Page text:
Stocks had a rough ride in 2011. Stocks at North Carolina's biggest companies had it even rougher.
Of the state's 50 largest publicly traded companies by revenue, just 17 posted gains for the year, a Charlotte Observer analysis shows. That compares with gains from about 45 percent of the S&P 1500, a broad measure of the overall market.
The biggest winner this year was Greensboro-based VF Corp., an apparel manufacturer that owns brands like Wrangler jeans and The North Face. Its shares jumped more than 47 percent.
Charlotte's Goodrich Corp. came in second at 40 percent, boosted by news that it would be sold. Matthews-based Family Dollar Stores Inc. again ranked near the top with a 16 percent gain.
But a pair of Charlotte-based companies, Bank of America Corp. and shipping company Horizon Lines, saw much of their value erode in the volatile markets. Bank of America was the worst performer among the 30 stocks in the Dow Jones Industrial Average, losing 58 percent of its value.
"It's a real whipsaw this year, and it's been very tough," said Judson Gee, principal of JHG Financial Advisors in Greensboro.
The North Carolina 50 ranges from Bank of America, with annual revenue north of $100 billion, to Charlotte's Medcath Corp., which brings in about $320 million.
As with the market as a whole, the N.C. companies that fared well generally had strong financial performance and large dividends. It was a year when investors sought better return for their money amid historically low interest rates on municipal and U.S. Treasury bonds.
"The credit quality of corporate America is substantially better than the credit quality of the federal government," said Lawrence Fuller, managing director of Fuller Asset Management LLC in Charlotte. "There's a gravitation toward dividend payers."
If you had put $100 into each of the N.C. companies at the start of the year, you'd have lost 10.5 percent of your money.
By comparison, the S&P Composite 1500 index finished almost exactly even, down only three-tenths of a percent.
Winners and losers
VF Corp., the apparel maker, consistently exceeded analysts' earnings estimates, doing so by nearly 30 cents per share in the third quarter. Its revenues are up year over year, and its dividend reached 72 cents per share in the fourth quarter.
Goodrich, the Charlotte-based aerospace company, had the second-strongest return, at just above 40 percent. Its stock saw most of its gains in the week before Connecticut-based United Technologies Corp. announced it was buying the company, as rumors swirled about the impending acquisition.
Also in the top five were two of the state's big tobacco companies: Camel maker Reynolds American, based in Winston-Salem, and Greensboro-based Lorillard, maker of Newports. Both companies increased their wholesale prices twice this year and offered sizable dividends.
"I've been advising my clients to be in the dividend payers," Gee said, noting that's an especially prudent course in an uncertain economy. "Just for owning the stock, you get an instant 5, 6 percent return."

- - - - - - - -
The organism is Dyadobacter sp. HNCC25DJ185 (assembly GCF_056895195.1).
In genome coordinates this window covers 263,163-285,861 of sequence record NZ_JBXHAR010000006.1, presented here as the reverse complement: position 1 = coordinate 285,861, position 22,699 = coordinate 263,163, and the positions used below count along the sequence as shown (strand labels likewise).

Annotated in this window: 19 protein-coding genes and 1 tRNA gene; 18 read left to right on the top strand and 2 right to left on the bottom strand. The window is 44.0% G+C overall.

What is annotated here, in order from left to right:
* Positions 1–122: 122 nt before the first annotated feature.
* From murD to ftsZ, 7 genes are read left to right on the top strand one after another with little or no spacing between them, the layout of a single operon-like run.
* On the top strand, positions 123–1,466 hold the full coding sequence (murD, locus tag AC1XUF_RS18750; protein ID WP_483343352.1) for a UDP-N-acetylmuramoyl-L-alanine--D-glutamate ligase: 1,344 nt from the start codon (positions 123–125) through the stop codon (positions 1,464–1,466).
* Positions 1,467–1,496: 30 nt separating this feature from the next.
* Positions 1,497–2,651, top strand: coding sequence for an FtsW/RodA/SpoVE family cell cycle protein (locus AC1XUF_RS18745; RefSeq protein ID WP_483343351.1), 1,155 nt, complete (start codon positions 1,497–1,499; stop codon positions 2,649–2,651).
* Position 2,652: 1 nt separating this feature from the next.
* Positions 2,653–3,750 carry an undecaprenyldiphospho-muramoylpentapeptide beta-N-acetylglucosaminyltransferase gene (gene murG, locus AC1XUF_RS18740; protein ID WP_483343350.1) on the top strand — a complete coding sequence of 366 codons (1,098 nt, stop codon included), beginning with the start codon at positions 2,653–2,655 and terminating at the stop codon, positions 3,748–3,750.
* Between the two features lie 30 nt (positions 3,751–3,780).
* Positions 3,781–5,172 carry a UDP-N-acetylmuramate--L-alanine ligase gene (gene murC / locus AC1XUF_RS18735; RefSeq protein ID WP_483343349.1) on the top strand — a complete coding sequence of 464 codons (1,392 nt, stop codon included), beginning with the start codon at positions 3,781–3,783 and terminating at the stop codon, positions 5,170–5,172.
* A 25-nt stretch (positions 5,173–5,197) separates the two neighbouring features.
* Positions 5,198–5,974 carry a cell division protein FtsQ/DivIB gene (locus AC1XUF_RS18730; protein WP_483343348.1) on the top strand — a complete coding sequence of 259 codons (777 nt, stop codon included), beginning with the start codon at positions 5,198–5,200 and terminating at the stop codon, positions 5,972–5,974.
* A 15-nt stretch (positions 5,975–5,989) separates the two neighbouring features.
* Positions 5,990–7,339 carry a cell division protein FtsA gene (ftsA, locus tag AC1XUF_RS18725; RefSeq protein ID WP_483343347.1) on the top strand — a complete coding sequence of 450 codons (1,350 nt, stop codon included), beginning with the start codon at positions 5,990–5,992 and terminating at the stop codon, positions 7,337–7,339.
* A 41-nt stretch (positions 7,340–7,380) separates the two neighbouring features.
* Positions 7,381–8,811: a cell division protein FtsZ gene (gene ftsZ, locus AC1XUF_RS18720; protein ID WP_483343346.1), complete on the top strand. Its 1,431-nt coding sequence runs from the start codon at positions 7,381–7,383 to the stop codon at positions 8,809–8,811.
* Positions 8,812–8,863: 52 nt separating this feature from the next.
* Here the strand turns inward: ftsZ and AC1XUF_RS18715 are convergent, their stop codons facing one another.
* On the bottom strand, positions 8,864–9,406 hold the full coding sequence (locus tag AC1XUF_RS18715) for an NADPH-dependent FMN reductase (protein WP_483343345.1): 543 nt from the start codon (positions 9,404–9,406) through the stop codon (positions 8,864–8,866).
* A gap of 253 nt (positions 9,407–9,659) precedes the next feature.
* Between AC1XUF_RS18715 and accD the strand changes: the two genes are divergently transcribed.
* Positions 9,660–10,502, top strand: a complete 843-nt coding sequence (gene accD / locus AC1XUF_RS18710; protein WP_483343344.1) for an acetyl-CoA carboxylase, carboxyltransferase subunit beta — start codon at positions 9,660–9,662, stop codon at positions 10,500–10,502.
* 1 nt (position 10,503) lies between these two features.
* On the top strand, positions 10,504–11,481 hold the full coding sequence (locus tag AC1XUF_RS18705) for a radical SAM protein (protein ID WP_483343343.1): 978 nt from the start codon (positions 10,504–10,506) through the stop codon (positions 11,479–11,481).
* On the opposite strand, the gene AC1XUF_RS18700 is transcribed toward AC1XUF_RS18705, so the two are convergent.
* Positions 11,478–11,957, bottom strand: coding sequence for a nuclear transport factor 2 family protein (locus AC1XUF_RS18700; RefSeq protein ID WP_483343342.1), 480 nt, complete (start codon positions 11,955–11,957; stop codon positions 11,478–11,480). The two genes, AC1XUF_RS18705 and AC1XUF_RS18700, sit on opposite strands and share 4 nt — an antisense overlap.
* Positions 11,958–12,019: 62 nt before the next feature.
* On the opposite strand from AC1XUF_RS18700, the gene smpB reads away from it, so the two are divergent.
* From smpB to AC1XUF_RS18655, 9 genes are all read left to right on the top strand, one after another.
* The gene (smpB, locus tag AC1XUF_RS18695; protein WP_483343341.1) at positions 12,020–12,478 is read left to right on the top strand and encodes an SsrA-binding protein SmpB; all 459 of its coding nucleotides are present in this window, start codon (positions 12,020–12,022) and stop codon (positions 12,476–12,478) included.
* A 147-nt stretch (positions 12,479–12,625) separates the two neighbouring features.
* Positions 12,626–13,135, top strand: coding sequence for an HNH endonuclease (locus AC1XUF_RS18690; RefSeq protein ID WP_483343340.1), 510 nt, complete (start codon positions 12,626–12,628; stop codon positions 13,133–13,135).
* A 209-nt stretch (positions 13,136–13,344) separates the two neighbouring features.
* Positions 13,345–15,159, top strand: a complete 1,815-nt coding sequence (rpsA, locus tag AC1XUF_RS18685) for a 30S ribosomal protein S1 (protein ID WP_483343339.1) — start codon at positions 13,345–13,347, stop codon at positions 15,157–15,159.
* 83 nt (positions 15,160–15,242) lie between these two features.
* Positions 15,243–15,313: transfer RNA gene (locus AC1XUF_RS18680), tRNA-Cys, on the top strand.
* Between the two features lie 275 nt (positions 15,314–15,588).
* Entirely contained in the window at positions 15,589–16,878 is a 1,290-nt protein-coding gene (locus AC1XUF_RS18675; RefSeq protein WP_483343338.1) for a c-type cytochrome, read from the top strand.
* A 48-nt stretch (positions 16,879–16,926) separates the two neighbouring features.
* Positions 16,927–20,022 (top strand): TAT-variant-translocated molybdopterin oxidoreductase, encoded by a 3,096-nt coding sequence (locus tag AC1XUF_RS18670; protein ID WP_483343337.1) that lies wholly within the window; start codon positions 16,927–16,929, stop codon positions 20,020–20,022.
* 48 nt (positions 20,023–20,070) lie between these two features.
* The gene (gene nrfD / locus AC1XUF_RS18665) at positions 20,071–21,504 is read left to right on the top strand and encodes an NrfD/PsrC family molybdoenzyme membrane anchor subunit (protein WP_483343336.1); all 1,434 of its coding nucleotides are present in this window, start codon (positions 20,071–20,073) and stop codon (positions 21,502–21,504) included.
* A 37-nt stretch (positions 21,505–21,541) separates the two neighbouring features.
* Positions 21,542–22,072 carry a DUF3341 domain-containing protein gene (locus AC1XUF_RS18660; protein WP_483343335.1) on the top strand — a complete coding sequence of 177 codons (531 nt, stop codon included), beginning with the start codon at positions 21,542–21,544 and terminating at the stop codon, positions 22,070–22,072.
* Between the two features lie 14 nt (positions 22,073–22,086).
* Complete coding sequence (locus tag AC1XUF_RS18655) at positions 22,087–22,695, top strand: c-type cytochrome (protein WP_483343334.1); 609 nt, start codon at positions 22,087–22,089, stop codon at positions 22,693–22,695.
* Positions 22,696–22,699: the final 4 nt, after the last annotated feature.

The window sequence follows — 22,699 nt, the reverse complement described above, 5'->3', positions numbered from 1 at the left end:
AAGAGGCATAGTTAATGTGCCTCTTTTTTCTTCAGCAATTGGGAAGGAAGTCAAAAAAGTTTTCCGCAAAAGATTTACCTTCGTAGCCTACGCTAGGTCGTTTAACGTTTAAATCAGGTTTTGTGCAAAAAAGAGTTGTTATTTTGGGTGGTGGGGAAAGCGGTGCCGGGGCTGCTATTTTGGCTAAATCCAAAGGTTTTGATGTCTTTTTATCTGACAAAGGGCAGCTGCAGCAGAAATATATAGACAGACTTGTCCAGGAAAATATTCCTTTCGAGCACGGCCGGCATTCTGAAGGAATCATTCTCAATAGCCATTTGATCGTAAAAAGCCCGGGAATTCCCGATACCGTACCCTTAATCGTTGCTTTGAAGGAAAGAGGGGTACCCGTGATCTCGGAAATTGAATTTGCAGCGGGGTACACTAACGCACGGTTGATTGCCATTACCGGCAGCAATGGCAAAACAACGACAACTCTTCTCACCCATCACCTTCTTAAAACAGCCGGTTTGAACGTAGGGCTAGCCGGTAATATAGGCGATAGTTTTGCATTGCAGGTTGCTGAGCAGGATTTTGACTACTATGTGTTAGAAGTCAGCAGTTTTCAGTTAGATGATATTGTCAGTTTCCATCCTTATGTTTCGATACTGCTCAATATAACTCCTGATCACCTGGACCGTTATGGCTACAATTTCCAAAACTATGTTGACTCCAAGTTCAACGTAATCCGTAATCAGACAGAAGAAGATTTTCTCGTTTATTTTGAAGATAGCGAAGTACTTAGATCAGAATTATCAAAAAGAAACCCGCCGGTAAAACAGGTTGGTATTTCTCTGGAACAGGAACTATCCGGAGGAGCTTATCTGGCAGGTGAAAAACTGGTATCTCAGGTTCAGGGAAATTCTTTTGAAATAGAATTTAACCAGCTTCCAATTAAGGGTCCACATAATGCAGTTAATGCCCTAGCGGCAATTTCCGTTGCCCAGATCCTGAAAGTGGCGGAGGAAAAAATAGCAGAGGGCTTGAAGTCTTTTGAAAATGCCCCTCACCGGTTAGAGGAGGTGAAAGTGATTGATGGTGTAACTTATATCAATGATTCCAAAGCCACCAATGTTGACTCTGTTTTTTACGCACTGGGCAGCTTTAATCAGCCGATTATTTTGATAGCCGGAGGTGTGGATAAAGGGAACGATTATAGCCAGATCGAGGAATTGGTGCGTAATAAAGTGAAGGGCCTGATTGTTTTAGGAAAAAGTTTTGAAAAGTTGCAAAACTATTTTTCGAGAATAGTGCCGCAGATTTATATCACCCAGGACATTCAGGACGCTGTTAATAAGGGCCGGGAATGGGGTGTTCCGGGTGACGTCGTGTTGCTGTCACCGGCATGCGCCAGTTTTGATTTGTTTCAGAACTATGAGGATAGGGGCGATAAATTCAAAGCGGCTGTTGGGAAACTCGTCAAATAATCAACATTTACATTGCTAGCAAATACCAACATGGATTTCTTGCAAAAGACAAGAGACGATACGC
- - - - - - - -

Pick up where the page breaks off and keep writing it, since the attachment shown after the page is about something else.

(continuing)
The economy boosted some companies, like Family Dollar - which ranked in the top 10.
But companies near the bottom posted steep declines. Fourteen shed more than 20 percent.
Bank of America, beleaguered by worries about its capital position, mortgage liability and financial uncertainty in Europe, lost nearly 60 percent of its value.
Charlotte shipping company Horizon Lines lost about 96 percent of its value, falling to an adjusted $4.35 a share.
Earlier this month, Horizon Lines executed a 1-for-25 reverse stock split to try to raise the price. The company paid $45 million in January to settle federal price-fixing allegations. The New York Stock Exchange delisted the stock in October.
Despite ending up in roughly the same place, the stock market this year was anything but even.
Through August, nearly 20 percent of trading days saw swings of 1 percent or more, Gee said. Between August and November, there were 16 days of swings of 5 percent or more. And the North Carolina 50 were even more volatile than the market.
While the industrial stocks and the energy and materials sectors started out the year strong, Fuller said, the earthquake and nuclear disaster in Japan, Europe's financial crisis and a slowing U.S. economy turned the market on its head.
"As the market tailed off, leadership swung," Fuller said. "Where we're finishing the year is a lot different from where we started."
Across the market, what survived were the old stand-bys: Utilities (like Raleigh's Progress Energy, up 29 percent, and Charlotte's Duke Energy, 24 percent), consumer staples and health care companies.
"I don't think you're seeing money going into these companies for the upside growth potential, it's the income," Fuller said.
Stock market analysts are not overly bullish on the year ahead. European worries persist. Estimates of GDP growth are muted. And in an election year, experts don't predict much movement on the federal deficit.
"It's just not a good environment," Fuller said. "I can't see any way the markets are going up in that type of environment."
The S&P 1500 peaked in late April at 316.45 before falling to a yearly low of 252.30 in early October.
Fuller said he expects the market to again flirt with those October lows before eventually rebounding.
"Things have to get worse before they get better," Fuller said. "And that's kind of where we are right now."